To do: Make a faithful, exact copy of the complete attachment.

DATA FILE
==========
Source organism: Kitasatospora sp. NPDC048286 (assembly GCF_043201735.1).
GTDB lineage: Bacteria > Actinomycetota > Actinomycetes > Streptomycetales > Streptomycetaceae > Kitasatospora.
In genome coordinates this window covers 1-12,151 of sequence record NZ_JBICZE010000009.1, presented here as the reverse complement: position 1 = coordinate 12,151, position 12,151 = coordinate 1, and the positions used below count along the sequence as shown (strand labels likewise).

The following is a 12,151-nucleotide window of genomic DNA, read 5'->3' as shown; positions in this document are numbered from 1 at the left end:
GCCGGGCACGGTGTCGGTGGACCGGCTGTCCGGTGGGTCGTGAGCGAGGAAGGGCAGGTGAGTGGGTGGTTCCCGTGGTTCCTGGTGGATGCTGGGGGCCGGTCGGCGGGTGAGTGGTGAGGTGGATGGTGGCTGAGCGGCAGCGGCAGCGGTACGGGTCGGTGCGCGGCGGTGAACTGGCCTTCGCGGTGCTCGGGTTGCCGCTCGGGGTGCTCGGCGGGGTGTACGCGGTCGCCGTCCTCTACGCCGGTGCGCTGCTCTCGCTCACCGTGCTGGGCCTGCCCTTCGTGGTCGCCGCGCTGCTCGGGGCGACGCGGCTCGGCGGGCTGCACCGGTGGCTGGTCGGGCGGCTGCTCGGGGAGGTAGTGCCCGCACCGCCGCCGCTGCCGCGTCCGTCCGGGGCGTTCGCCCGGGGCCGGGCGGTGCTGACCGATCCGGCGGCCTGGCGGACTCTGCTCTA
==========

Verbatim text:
Source organism: Kitasatospora sp. NPDC048286 (assembly GCF_043201735.1).
GTDB lineage: Bacteria > Actinomycetota > Actinomycetes > Streptomycetales > Streptomycetaceae > Kitasatospora.
In genome coordinates this window covers 1-12,151 of sequence record NZ_JBICZE010000009.1, presented here as the reverse complement: position 1 = coordinate 12,151, position 12,151 = coordinate 1, and the positions used below count along the sequence as shown (strand labels likewise).

The following is a 12,151-nucleotide window of genomic DNA, read 5'->3' as shown; positions in this document are numbered from 1 at the left end:
GCCGGGCACGGTGTCGGTGGACCGGCTGTCCGGTGGGTCGTGAGCGAGGAAGGGCAGGTGAGTGGGTGGTTCCCGTGGTTCCTGGTGGATGCTGGGGGCCGGTCGGCGGGTGAGTGGTGAGGTGGATGGTGGCTGAGCGGCAGCGGCAGCGGTACGGGTCGGTGCGCGGCGGTGAACTGGCCTTCGCGGTGCTCGGGTTGCCGCTCGGGGTGCTCGGCGGGGTGTACGCGGTCGCCGTCCTCTACGCCGGTGCGCTGCTCTCGCTCACCGTGCTGGGCCTGCCCTTCGTGGTCGCCGCGCTGCTCGGGGCGACGCGGCTCGGCGGGCTGCACCGGTGGCTGGTCGGGCGGCTGCTCGGGGAGGTAGTGCCCGCACCGCCGCCGCTGCCGCGTCCGTCCGGGGCGTTCGCCCGGGGCCGGGCGGTGCTGACCGATCCGGCGGCCTGGCGGACTCTGCTCTA